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Abstract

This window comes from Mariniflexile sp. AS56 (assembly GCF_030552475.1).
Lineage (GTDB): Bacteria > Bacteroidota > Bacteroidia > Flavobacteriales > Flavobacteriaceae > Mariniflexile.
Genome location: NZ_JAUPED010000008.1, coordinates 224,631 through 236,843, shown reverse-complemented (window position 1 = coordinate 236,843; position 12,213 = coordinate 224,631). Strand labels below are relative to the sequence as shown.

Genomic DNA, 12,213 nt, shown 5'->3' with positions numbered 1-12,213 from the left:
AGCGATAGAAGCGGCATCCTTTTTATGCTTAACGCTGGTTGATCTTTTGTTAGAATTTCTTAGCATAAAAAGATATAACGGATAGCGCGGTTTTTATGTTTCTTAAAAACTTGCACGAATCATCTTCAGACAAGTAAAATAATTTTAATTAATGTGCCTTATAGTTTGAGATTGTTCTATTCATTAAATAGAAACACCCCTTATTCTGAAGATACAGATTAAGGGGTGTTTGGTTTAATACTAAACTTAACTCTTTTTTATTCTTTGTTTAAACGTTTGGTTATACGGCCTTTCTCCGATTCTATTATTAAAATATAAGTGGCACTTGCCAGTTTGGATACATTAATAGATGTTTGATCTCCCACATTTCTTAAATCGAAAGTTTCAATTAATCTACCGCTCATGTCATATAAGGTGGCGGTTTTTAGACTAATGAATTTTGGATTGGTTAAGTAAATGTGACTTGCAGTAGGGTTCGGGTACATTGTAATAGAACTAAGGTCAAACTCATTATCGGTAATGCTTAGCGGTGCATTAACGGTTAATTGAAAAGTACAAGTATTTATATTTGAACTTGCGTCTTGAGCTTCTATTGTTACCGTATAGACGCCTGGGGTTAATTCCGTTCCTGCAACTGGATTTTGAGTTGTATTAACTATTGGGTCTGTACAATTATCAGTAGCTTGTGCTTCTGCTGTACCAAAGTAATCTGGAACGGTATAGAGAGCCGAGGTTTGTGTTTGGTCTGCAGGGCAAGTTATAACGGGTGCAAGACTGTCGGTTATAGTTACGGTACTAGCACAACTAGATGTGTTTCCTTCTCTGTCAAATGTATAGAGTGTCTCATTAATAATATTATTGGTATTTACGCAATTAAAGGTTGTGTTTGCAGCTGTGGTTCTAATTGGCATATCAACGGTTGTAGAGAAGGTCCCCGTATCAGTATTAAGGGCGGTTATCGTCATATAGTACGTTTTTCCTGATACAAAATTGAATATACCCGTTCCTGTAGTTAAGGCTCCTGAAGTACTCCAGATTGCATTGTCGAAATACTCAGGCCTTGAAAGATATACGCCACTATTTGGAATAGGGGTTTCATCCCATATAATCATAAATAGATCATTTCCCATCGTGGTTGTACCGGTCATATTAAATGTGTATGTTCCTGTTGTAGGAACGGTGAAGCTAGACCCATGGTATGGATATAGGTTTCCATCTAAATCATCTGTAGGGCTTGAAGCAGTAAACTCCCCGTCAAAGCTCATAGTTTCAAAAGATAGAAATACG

Antiracism is a dominant discourse in contemporary societies. The understanding of antiracism, however, varies. Government, through its own textually mediated organization of apparatus, tends to homogenize the discourse. This paper is to demonstrate, by employing institutional ethnography, how a child's act can ignite the socially organized textual engine to include the children's world in the ideological circle of antiracism discourse dominated by the government. Institutional ethnography, as demonstrated in this paper, is a useful tool for social workers to deconstruct the textual condition in which social work practice is embedded. The ideological circle is a powerful concept to help social workers to understand our social location in the ruling relations of the society.

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